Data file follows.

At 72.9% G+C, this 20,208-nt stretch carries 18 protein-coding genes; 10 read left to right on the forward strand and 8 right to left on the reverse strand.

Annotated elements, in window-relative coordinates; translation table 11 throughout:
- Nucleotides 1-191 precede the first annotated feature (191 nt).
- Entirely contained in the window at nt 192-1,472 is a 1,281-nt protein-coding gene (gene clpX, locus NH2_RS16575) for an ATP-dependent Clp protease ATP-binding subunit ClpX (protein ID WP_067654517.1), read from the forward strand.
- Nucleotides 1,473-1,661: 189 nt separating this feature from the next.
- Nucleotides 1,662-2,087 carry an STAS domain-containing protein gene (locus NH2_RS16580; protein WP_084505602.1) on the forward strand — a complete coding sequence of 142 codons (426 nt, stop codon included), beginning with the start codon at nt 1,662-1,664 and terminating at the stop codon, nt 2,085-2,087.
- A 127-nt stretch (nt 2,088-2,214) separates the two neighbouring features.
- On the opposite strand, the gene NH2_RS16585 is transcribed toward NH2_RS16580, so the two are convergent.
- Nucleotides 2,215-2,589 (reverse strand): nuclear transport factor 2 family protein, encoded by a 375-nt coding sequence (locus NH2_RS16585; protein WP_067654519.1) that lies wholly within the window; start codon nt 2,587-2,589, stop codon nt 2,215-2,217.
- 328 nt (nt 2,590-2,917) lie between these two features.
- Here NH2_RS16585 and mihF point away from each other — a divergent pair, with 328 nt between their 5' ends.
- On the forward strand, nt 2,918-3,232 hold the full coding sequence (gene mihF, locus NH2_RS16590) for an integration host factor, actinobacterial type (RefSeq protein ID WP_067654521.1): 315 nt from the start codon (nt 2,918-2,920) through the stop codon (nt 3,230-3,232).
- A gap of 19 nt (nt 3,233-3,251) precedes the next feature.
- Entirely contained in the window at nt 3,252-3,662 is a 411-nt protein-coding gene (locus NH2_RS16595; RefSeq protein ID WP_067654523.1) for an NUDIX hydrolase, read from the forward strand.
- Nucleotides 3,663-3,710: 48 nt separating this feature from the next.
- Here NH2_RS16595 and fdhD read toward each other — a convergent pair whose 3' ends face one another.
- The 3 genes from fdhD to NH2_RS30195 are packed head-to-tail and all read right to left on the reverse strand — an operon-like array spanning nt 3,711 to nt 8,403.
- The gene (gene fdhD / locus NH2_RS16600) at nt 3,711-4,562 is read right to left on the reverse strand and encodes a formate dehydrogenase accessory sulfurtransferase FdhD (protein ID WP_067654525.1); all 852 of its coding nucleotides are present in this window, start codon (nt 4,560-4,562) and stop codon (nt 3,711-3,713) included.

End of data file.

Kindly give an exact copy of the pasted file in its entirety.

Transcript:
At 72.9% G+C, this 20,208-nt stretch carries 18 protein-coding genes; 10 read left to right on the forward strand and 8 right to left on the reverse strand.

Annotated elements, in window-relative coordinates; translation table 11 throughout:
- Nucleotides 1-191 precede the first annotated feature (191 nt).
- Entirely contained in the window at nt 192-1,472 is a 1,281-nt protein-coding gene (gene clpX, locus NH2_RS16575) for an ATP-dependent Clp protease ATP-binding subunit ClpX (protein ID WP_067654517.1), read from the forward strand.
- Nucleotides 1,473-1,661: 189 nt separating this feature from the next.
- Nucleotides 1,662-2,087 carry an STAS domain-containing protein gene (locus NH2_RS16580; protein WP_084505602.1) on the forward strand — a complete coding sequence of 142 codons (426 nt, stop codon included), beginning with the start codon at nt 1,662-1,664 and terminating at the stop codon, nt 2,085-2,087.
- A 127-nt stretch (nt 2,088-2,214) separates the two neighbouring features.
- On the opposite strand, the gene NH2_RS16585 is transcribed toward NH2_RS16580, so the two are convergent.
- Nucleotides 2,215-2,589 (reverse strand): nuclear transport factor 2 family protein, encoded by a 375-nt coding sequence (locus NH2_RS16585; protein WP_067654519.1) that lies wholly within the window; start codon nt 2,587-2,589, stop codon nt 2,215-2,217.
- 328 nt (nt 2,590-2,917) lie between these two features.
- Here NH2_RS16585 and mihF point away from each other — a divergent pair, with 328 nt between their 5' ends.
- On the forward strand, nt 2,918-3,232 hold the full coding sequence (gene mihF, locus NH2_RS16590) for an integration host factor, actinobacterial type (RefSeq protein ID WP_067654521.1): 315 nt from the start codon (nt 2,918-2,920) through the stop codon (nt 3,230-3,232).
- A gap of 19 nt (nt 3,233-3,251) precedes the next feature.
- Entirely contained in the window at nt 3,252-3,662 is a 411-nt protein-coding gene (locus NH2_RS16595; RefSeq protein ID WP_067654523.1) for an NUDIX hydrolase, read from the forward strand.
- Nucleotides 3,663-3,710: 48 nt separating this feature from the next.
- Here NH2_RS16595 and fdhD read toward each other — a convergent pair whose 3' ends face one another.
- The 3 genes from fdhD to NH2_RS30195 are packed head-to-tail and all read right to left on the reverse strand — an operon-like array spanning nt 3,711 to nt 8,403.
- The gene (gene fdhD / locus NH2_RS16600) at nt 3,711-4,562 is read right to left on the reverse strand and encodes a formate dehydrogenase accessory sulfurtransferase FdhD (protein ID WP_067654525.1); all 852 of its coding nucleotides are present in this window, start codon (nt 4,560-4,562) and stop codon (nt 3,711-3,713) included.